On Monday, Donald Trump signed a new travel ban executive order after his initial attempt was met with public resistance and ultimately blocked in the courts. The new travel ban will reinstate a 90-day ban on entry into the United States by citizens of six Muslim-majority countries: Iran, Libya, Somalia, Sudan, Syria, and Yemen. However, according to Reuters, Trump's new travel ban no longer includes Iraq, due to actions taken by the Iraqi government.
The original order, which was issued on Jan. 27, included Iraq as one of seven countries affected by the travel ban. The new order, however, excludes Iraq because the country's government has reportedly implemented new vetting procedures. These procedures include "heightened visa screening and data sharing," a senior White House official told Reuters.
The official also told Reuters that Iraq had been removed from the original list of countries because it has worked with the United States to counter ISIS. According to White House spokeswoman Sarah Huckabee Sanders, the new order will not go into effect until March 16, in order to prevent the "disruptions" and "havoc" that followed the immediate implementation of the last travel ban.
In addition to removing Iraq from the list of affected countries, the new travel ban order will contain other modifications. For example, green card holders from the countries named in the executive order — who were essentially left in limbo after the last ban went into effect — will reportedly not be affected this time around. Moreover, refugees who have already been approved and are "in transit" will be permitted to enter the U.S.
Another major change from the old travel ban order is that Syrian refugees will now receive the same treatment as other refugees. Rather than being banned indefinitely, Syrian refugees — as well as refugees from other countries — will all face the same 120-day suspension.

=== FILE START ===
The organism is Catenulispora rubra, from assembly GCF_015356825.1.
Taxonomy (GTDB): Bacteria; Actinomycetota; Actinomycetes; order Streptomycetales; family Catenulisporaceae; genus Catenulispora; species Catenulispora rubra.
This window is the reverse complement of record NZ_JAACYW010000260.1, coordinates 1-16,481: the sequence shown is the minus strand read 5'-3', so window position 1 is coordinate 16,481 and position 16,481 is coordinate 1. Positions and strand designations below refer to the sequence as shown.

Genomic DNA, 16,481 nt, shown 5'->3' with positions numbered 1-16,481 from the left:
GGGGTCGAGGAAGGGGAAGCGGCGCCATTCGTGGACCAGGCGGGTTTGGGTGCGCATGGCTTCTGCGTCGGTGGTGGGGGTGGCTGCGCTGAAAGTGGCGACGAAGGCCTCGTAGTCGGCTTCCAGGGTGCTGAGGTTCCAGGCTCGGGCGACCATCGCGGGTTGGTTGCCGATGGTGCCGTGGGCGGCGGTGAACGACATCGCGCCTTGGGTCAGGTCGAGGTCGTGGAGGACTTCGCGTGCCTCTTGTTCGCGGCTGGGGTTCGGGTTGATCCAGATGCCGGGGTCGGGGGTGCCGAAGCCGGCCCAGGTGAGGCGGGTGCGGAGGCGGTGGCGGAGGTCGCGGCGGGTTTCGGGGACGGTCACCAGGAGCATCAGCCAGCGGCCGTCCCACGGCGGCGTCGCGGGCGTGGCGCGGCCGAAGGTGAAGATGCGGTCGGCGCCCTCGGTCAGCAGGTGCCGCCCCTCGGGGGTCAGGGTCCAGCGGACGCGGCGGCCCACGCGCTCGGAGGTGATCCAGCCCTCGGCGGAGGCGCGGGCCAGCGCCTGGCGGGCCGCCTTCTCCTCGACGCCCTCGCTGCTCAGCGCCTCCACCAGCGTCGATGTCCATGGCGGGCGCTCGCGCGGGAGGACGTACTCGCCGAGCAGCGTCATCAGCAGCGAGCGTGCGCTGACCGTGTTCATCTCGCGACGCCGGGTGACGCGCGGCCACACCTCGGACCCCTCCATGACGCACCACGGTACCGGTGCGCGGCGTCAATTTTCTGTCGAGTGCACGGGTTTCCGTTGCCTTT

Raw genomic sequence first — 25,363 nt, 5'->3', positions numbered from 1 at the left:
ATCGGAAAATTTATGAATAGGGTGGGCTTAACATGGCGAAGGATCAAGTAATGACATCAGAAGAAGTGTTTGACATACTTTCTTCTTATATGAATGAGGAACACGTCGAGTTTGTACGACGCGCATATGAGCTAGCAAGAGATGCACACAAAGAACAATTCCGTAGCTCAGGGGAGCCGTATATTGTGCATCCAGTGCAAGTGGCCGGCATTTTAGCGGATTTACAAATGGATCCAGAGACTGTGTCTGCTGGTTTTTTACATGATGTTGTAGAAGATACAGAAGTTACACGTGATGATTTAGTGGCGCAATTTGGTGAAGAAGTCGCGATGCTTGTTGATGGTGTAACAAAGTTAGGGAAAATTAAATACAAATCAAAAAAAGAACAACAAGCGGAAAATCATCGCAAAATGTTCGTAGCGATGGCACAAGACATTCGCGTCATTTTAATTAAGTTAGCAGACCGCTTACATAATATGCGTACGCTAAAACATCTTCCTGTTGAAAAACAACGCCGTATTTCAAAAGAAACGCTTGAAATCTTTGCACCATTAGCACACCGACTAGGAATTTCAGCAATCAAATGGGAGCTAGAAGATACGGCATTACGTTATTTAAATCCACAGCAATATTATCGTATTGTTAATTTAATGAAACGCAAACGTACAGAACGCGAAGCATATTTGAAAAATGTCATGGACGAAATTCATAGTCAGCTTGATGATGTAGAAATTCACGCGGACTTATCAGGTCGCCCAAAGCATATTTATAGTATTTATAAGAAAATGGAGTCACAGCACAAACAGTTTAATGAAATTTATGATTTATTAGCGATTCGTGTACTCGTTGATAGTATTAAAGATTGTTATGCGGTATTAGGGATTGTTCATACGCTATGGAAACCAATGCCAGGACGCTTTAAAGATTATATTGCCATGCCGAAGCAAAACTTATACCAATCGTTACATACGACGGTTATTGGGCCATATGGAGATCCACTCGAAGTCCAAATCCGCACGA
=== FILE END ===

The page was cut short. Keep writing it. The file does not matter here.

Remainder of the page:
That Iraq is no longer on the list of countries targeted by the ban is significant: Many Iraqis who either fought alongside U.S. troops or served as translators have since moved to the U.S. for their own safety, and many critics as well as members of Trump's own cabinet urged the president to leave Iraq off the list.
According to The Independent, the Iraqi foreign ministry released a statement on Monday expressing relief that Iraq would no longer be affected by the travel ban. "The decision is an important step in the right direction, it consolidates the strategic alliance between Baghdad and Washington in many fields, and at their forefront war on terrorism," the statement said.
Despite these changes to the old executive order, critics have pointed out that the new travel ban still appears to contain many of the elements that led to lawsuits in the first place. First and foremost, the ban still seems to discriminate against Muslims, given that it is still targeting Muslim-majority countries.
After the last executive order was implemented, activists flooded airports across the country to protest the ban's discriminatory nature and demand that immigrants be permitted to enter the country.